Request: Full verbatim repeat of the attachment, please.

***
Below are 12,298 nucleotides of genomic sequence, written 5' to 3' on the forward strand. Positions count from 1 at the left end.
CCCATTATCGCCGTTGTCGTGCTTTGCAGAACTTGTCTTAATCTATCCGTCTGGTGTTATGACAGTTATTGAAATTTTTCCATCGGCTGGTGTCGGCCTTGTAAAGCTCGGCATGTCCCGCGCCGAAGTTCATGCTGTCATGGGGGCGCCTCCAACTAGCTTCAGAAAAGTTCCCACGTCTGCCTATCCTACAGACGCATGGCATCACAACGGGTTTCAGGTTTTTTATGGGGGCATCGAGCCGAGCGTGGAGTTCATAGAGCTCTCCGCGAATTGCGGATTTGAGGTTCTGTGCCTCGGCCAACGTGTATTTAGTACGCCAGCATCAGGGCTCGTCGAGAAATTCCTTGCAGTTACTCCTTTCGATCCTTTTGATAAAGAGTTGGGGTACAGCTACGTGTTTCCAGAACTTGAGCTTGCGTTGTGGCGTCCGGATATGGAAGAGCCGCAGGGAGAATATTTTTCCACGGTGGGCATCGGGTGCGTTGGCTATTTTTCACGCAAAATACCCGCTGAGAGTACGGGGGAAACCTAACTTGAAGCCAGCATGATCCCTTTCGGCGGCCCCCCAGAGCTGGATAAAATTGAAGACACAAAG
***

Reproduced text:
Below are 12,298 nucleotides of genomic sequence, written 5' to 3' on the forward strand. Positions count from 1 at the left end.
CCCATTATCGCCGTTGTCGTGCTTTGCAGAACTTGTCTTAATCTATCCGTCTGGTGTTATGACAGTTATTGAAATTTTTCCATCGGCTGGTGTCGGCCTTGTAAAGCTCGGCATGTCCCGCGCCGAAGTTCATGCTGTCATGGGGGCGCCTCCAACTAGCTTCAGAAAAGTTCCCACGTCTGCCTATCCTACAGACGCATGGCATCACAACGGGTTTCAGGTTTTTTATGGGGGCATCGAGCCGAGCGTGGAGTTCATAGAGCTCTCCGCGAATTGCGGATTTGAGGTTCTGTGCCTCGGCCAACGTGTATTTAGTACGCCAGCATCAGGGCTCGTCGAGAAATTCCTTGCAGTTACTCCTTTCGATCCTTTTGATAAAGAGTTGGGGTACAGCTACGTGTTTCCAGAACTTGAGCTTGCGTTGTGGCGTCCGGATATGGAAGAGCCGCAGGGAGAATATTTTTCCACGGTGGGCATCGGGTGCGTTGGCTATTTTTCACGCAAAATACCCGCTGAGAGTACGGGGGAAACCTAACTTGAAGCCAGCATGATCCCTTTCGGCGGCCCCCCAGAGCTGGATAAAATTGAAGACACAAAG